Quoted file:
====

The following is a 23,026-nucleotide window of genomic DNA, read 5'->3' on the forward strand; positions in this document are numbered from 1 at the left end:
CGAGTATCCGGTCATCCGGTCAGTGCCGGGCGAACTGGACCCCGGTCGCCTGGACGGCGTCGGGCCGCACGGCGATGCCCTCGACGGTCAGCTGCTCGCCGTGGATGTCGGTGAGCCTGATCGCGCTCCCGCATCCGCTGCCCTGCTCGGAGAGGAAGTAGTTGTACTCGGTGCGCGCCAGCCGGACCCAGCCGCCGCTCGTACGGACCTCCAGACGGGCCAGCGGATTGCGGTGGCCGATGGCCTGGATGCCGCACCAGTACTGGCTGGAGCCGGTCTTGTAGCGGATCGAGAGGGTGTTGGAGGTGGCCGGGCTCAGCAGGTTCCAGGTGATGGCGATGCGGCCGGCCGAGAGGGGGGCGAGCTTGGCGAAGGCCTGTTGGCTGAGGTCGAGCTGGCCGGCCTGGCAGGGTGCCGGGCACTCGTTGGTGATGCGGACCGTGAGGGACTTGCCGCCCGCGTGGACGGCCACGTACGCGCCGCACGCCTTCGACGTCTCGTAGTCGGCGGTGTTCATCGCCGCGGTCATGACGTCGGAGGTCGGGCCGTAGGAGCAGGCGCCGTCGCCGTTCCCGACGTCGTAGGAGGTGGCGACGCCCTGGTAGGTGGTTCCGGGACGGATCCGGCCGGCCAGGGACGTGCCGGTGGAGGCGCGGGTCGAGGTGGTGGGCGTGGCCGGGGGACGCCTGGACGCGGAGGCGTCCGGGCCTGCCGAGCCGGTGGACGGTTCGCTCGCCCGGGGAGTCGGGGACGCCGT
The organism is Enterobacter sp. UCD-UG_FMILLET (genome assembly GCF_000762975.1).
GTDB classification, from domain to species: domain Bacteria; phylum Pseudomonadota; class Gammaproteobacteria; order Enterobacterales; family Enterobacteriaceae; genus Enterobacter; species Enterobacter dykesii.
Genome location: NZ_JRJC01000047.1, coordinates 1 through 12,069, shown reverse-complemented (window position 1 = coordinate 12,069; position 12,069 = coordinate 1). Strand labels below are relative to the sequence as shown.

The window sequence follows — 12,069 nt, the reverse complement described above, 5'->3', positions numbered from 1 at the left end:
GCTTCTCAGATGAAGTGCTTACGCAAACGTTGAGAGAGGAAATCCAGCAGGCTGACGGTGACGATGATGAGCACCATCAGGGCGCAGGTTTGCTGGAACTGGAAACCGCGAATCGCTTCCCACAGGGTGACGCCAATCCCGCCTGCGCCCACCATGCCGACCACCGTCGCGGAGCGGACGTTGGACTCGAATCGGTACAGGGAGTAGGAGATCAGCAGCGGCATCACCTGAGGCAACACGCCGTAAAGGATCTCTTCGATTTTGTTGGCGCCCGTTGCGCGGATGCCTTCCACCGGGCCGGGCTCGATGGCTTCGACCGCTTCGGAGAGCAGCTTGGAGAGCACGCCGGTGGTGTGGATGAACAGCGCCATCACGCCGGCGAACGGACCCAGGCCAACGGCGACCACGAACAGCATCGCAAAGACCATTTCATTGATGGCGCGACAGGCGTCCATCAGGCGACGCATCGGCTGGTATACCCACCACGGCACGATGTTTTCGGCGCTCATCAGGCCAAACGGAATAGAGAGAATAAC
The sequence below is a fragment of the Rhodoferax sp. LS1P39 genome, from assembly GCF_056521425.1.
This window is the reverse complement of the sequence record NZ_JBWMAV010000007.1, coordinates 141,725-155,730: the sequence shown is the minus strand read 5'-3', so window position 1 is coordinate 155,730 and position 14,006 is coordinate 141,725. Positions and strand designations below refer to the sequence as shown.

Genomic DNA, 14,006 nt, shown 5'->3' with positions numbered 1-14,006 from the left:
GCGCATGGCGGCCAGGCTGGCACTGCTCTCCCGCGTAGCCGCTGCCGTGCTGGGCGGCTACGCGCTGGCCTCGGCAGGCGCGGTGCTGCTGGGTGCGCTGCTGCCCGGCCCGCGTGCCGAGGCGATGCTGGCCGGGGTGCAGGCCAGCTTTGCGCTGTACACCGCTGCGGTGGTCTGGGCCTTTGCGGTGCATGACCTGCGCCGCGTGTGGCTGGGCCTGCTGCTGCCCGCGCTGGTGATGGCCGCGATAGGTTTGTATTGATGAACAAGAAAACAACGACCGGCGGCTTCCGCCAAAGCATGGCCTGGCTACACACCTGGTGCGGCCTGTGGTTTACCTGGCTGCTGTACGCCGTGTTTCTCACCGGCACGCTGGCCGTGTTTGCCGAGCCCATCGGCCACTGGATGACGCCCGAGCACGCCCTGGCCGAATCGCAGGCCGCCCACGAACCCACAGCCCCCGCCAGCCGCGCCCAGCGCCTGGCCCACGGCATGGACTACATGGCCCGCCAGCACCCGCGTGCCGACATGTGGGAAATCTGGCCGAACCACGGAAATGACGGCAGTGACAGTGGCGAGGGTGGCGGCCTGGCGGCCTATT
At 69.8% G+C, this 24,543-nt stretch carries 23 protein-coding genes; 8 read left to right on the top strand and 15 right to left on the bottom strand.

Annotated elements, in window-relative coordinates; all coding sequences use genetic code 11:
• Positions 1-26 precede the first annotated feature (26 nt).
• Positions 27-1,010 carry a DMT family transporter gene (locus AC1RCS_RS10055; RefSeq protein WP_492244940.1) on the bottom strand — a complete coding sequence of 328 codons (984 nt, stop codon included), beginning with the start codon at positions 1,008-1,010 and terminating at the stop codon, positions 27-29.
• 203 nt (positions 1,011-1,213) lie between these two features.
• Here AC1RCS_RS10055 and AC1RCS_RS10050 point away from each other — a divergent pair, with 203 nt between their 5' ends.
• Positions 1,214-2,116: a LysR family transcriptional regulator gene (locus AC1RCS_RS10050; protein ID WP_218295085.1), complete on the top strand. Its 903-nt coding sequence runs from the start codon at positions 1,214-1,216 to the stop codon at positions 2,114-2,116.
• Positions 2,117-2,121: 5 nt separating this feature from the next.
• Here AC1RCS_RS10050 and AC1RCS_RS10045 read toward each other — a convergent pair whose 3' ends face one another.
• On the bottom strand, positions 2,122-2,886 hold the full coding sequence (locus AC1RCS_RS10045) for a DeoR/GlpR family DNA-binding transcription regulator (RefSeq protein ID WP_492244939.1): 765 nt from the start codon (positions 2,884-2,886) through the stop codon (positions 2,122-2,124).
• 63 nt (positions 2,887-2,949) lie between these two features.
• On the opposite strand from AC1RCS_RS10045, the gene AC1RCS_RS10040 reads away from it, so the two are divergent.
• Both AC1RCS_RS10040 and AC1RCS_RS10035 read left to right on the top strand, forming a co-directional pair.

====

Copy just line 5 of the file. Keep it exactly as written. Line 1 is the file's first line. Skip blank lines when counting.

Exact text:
Genome location: NZ_JRJC01000047.1, coordinates 1 through 12,069, shown reverse-complemented (window position 1 = coordinate 12,069; position 12,069 = coordinate 1). Strand labels below are relative to the sequence as shown.